Home Mathematics  # Evolution of Alfven Continuum due to Temporal Evolution of Non-Monotonic q-Profile

Because the ACs exist in reversed magnetic shear discharges and seem to be localised in the vicinity of the min magnetic flux surface, an investigation of Alfven waves associated with the region surrounding the zero magnetic shear point, as well as study of the temporal evolution of the key equilibrium parameters in this region are necessary for interpreting ACs. We start by investigating the Alfven continuum in the toroidal geometry and for plasma equilibrium with non-monotonic «/-profile. Due to the non-monotonic «/-profile, the shear Alfven continuous frequency as a function of radius has extremum points, r=r0, satisfying and so the Alfven spectrum may contain discrete eigenvalues as in the cases of GAE and TAE.

The «/-profile evolves during AC observations, so we need to investigate the Alfven continuum as a function of radius and time. We calculate the continuum wuth the ideal MHD CSCAS code, which accounts for toroidal geometry. The temporal evolution of the Alfven continuum frequency at the point of zero magnetic shear at qmin (“tip” of the Alfven continuum) is of major interest. In a “cylindrical” limit, this evolution is described by: where rmin is the zero magnetic shear point, and qmin(t) and VA(t) vary in time in accordance with the experiment. This behaviour is quite similar to what emerges from the toroidal CSCAS code except that the numerical code automatically switches the dominant /«-number as the frequency approaches the TAE-gap frequency. Figure 9.8 shows the evolution from the CSCAS code of the value wA(t) for« = 1 as qmm(t) gradually decreases from 3 to 2.4. It follows from Figure 9.8 that during the entire evolution, the Alfven continuum frequency as a function of radius has a local extremum point determined by (9.2), which is very close to the point of zero magnetic shear, qmin. During most of this time evolution, the Alfven continuum has a local maximum at ^min except near the final point where qmm approaches <7,nin=2.4 (labelled 7). At low frequency, this local maximum of the frequency linearly increases as ^min decreases, but as the maximum frequency approaches the TAE-gap, the local maximum changes to the local minimum of the Alfven continuum at qmin (marker 7 in Figure 9.8). During the subsequent decrease of qmin to 2, this minimum of the Alfven continuum decreases to zero frequency as the rational magnetic surface is formed at qmin= 2. On a longer time scale, the evolution of « = 1 Alfven continuum frequency as a function of qmin is shown in Figure 9.9 [9.2].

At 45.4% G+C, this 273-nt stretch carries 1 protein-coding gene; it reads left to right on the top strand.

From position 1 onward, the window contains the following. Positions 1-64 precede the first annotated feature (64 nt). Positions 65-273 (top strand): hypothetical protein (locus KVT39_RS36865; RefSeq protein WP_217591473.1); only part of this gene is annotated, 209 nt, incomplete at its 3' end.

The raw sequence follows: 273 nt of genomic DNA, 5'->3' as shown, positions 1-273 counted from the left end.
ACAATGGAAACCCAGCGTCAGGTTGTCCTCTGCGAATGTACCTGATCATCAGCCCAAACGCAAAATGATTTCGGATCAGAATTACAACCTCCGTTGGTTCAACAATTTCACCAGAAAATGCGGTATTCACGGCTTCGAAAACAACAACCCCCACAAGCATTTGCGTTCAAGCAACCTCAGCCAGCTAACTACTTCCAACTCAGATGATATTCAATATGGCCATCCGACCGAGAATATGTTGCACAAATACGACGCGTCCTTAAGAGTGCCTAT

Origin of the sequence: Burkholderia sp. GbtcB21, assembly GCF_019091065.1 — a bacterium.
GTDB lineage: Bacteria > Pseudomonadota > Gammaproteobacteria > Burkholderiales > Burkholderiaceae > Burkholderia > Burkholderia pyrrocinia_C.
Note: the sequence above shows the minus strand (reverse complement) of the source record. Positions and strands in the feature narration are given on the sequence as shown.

The repetition rate of the Alfven continuum tip passing zero frequency is determined by the rate of plasma current increase and diffusion, which causes qmin to pass integer values during the interval when qmin decreases. During this scan, the highest frequency achieved by the local maximum of the FIGURE 9.8 The CSCAS modelling: normalised frequency (dRJVa{0) of n= 1 Alfven continuum as a function of radius 5 = (y/> / ty/p) for several values of qmm associated with evolution of qmm (/) from qmm=3 down to <7mul=2.4 in reversed-shear discharge. The sequence of Alfven continuum “tips” corresponding to values qmin =3, 2.9, 2.8,..., 2.4 is shown by numbers 1,..., 7. FIGURE 9.9 The CSCAS analysis showing temporal evolution of the normalised frequency / VA

at q = qmin as qnm(t) decreases in time. Mode numbers plotted are n = 1. n = 2, and n = 3. Solid lines indicate times of local maximum of the Alfven continuum, while broken lines indicate times of local minimum of the Alfven continuum.